In the coming months, the technology giants say that the system will be developed so that “everyone can participate” and at the same time connect it with other mobile functions, apps and government systems. It suggests that no restrictions are planned for participation and all non-real-time information will be stored by Apple and Google on giant servers, data that can then be sold to third parties.

    While technology giants claim that they will not collect personal information and that anonymity will be given, it is hardly difficult with such total access to information from the phone to find out who the owner is. This is something that third parties or hackers can take advantage of, as several security experts have pointed out. Besides, Apple and Google already know exactly who the person is through many other apps.

    The multinational companies, as well as many countries’ authorities, declare that this is only temporary as long as the pandemic is in progress, but such statements preceded many new laws and measures after the terrorist acts of 911. Sadly, these laws have remained and have in many cases have been further developed and extended in almost all areas.

    Those who oppose being tested, treated or quarantined, may face imposed coercive measures or imposed criminal penalties. Still image: WSJ

    An example is the Patriot Act, a collection of legislative changes creating long-standing privacy interventions, adopted by the United States Congress as a result of the terrorist attacks of September 11, 2001. As of now, there is no exit strategy or end date for either the War on Terror or the virus. Although the lucrative apps may be disabled afterwards, few believe it will ever be done. And the question remains of what will happen with the information gathered about everyone’s movement patterns, actions and meetings with others.

    Technology giants have repeatedly abused their positions and violated many laws in different countries over the years. For example, Google transferred 1,6 million patient data from UK hospitals in 2015 to the DeepMind Health database to create the Health app Streams.

    Google then promised not to link this patient information with Google Accounts, which many of the affected patients had installed on their phones and computers. Three years later, however, Google did just that by merging DeepMind Health’s database with its own.

    Ross J. Anderson, a Professor of Security Engineering at the Department of Computer Science and Engineering at the University of Cambridge, is one of many who have sounded the alarm about the new mass tracking systems that are now being developed for mobile phones. He explains that these apps will not be anonymous and that contact trackers will be given access to all sorts of information, such as card purchases or public transport tickets purchased with apps.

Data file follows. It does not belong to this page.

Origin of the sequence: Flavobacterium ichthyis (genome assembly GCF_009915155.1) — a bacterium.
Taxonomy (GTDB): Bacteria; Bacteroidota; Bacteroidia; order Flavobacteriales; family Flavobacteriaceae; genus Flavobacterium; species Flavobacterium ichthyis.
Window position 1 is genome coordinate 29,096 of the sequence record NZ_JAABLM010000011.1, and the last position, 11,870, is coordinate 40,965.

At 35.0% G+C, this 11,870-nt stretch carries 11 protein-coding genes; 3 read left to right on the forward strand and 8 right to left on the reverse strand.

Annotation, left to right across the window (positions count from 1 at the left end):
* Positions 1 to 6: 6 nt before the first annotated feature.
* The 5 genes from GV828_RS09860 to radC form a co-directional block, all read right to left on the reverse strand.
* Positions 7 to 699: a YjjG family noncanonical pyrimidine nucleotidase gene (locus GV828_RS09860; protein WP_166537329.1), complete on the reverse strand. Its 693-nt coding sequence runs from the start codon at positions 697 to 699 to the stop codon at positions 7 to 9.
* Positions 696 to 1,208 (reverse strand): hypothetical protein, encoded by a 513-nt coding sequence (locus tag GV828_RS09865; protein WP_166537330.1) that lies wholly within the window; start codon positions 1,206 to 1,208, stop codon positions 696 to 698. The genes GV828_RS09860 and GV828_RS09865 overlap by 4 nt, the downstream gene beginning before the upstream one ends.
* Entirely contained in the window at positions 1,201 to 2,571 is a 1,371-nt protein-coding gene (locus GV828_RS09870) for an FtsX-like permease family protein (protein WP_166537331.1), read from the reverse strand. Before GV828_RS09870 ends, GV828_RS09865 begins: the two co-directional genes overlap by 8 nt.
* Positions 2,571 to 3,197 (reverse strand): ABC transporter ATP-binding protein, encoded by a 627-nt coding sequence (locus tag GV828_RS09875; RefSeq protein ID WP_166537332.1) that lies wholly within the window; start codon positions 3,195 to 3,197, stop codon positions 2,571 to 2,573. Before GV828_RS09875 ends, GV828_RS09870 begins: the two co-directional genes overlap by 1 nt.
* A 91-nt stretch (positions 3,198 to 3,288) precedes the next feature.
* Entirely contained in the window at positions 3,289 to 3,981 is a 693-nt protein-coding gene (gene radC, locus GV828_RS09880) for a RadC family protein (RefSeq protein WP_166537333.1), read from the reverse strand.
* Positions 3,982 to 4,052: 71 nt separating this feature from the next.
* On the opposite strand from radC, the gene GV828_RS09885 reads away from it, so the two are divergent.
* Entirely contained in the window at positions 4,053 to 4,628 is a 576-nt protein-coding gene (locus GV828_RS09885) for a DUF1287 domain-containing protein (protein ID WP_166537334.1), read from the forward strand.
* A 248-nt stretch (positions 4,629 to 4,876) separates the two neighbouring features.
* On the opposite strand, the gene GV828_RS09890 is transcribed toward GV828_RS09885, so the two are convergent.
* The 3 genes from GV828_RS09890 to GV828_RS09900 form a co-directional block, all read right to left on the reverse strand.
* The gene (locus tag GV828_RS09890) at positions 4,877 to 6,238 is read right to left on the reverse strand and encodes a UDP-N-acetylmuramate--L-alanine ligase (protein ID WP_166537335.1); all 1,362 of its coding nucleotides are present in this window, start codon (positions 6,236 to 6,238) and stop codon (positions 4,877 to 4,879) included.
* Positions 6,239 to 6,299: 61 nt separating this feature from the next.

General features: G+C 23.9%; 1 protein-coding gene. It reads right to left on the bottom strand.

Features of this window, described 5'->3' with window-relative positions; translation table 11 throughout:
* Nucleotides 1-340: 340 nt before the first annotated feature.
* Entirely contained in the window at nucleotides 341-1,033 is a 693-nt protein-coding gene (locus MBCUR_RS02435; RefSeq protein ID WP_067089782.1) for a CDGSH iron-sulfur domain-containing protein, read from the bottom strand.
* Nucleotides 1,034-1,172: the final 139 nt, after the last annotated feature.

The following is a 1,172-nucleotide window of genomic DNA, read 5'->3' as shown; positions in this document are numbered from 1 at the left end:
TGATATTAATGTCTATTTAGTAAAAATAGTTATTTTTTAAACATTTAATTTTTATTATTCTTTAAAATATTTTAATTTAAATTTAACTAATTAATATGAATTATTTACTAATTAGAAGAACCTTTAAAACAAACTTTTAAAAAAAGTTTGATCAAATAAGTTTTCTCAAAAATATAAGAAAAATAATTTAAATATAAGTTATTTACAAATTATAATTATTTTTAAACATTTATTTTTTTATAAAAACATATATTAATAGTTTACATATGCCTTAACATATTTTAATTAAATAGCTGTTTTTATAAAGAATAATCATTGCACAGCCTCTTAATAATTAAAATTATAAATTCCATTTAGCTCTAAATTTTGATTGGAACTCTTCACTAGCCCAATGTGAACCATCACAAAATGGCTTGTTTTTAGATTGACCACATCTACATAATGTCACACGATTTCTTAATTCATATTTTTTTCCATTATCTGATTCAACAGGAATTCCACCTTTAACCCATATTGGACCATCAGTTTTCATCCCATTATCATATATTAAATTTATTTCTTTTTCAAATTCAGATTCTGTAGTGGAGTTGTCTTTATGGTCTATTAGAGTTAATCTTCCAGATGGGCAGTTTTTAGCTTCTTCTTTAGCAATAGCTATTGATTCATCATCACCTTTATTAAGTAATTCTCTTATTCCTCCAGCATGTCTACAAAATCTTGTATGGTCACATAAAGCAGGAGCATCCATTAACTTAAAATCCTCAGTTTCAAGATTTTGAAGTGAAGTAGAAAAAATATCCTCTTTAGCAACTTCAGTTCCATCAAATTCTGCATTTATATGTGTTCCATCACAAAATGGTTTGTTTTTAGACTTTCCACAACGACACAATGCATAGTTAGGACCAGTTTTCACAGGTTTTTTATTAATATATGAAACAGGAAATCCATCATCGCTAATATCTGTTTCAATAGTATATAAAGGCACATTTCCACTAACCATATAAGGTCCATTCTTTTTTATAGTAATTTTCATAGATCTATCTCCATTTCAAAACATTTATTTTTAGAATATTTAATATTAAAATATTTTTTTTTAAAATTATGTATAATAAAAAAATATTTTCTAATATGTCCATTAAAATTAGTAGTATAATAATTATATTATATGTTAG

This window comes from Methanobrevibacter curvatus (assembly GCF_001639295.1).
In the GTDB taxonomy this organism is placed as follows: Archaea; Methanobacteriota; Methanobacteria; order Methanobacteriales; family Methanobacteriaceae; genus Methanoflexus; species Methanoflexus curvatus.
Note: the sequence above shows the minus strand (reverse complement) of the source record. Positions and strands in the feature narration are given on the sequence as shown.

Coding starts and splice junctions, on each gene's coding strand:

Anderson also warned that health authorities need geographical data for more than just contact tracing. For example, if they need to find a person to quarantine or test, they can use such an app.

    On social media, many have expressed vivid concern, but also pointed out that Apple and Google do not seem keen to build a similar system to facilitate the hard-to-find food and medicine distribution chains, but again focus only on privacy-violating surveillance.

    List of countries that have already introduced contact tracing apps:

    Australia:  COVIDSafe
    Bahrain:  beaware
    Colombia:  CoronApp
    Ghana:  GH Covid-19 Tracker App
    Iceland:  Ranking C-19
    India:  Aarogya Setu
    Israel:  HaMagen
    Malaysia:  MyTrace
    North Macedonia:  Stop Corona
    Norway:  infectious Stop
    New Zealand
    Saudi Arabia: Corona Map
    Singapore: TraceTogether
    UK:  NHS – Covid-19
    South Korea
    Czech Republic: eFacemask
    Hungary: virus Radar

    List of countries that currently have a contact tracking app under development:

    Denmark, Estonia, Finland, France, Latvia, Ireland, Italy, Canada, the Netherlands, Switzerland, Germany and Austria. Russia intends to introduce a geofencing app for patients diagnosed with Covid-19 living in Moscow, to ensure that they do not leave home.

    Footnote: These are the countries that Nya Tider have confirmed. It is likely that there are significantly more.